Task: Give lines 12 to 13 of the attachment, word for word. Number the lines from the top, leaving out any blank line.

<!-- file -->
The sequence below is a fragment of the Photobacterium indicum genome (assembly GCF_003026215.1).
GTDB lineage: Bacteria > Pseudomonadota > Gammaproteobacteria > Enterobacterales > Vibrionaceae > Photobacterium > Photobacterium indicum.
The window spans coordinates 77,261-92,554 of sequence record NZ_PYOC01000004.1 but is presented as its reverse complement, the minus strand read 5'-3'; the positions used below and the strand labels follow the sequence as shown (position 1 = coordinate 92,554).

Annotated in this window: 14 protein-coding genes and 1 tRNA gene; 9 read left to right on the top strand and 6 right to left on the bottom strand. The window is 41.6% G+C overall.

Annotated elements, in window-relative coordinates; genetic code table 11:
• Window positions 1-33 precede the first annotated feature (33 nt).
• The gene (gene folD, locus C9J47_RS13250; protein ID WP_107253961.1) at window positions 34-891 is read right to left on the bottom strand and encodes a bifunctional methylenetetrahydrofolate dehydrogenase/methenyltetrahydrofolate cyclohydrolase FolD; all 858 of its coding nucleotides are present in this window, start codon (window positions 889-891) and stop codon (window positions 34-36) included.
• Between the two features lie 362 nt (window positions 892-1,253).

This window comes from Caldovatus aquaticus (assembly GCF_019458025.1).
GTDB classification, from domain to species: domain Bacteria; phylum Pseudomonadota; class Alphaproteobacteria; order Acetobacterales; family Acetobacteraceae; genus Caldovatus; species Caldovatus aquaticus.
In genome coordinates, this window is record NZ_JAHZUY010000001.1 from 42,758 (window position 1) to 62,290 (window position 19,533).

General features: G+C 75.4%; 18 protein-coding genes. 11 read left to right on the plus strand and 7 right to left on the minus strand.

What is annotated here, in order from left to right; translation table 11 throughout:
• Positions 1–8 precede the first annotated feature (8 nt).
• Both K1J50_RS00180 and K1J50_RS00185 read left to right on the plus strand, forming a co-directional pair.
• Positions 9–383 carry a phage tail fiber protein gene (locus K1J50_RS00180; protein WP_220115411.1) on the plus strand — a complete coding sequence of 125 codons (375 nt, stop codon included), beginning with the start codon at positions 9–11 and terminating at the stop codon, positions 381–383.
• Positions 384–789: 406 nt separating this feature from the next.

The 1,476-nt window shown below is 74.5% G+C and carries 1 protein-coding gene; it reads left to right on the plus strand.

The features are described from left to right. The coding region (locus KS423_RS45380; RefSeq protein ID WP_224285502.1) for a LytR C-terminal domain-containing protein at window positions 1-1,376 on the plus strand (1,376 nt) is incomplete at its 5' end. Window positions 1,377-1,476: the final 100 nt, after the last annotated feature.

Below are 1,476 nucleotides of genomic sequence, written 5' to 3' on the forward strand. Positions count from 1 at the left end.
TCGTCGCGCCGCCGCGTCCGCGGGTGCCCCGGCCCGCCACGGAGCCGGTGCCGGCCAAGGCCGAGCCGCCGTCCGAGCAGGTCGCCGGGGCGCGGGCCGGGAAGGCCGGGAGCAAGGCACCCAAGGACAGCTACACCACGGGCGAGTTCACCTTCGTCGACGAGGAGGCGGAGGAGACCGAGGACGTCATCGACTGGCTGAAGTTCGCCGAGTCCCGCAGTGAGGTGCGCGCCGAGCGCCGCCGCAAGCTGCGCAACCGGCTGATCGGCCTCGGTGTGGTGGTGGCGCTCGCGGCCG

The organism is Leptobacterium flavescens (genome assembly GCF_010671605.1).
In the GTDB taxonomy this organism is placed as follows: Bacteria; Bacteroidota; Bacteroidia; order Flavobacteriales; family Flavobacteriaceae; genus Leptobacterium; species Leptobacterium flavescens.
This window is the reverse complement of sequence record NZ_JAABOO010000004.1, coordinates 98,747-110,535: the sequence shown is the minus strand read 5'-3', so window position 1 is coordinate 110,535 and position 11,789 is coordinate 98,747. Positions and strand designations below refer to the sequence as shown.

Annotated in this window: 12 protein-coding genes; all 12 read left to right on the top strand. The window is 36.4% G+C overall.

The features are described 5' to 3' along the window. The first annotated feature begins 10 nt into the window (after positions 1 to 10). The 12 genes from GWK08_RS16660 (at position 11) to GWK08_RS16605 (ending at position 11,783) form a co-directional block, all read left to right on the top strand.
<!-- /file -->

General features: G+C 75.4%; 18 protein-coding genes. 11 read left to right on the plus strand and 7 right to left on the minus strand.

What is annotated here, in order from left to right; translation table 11 throughout: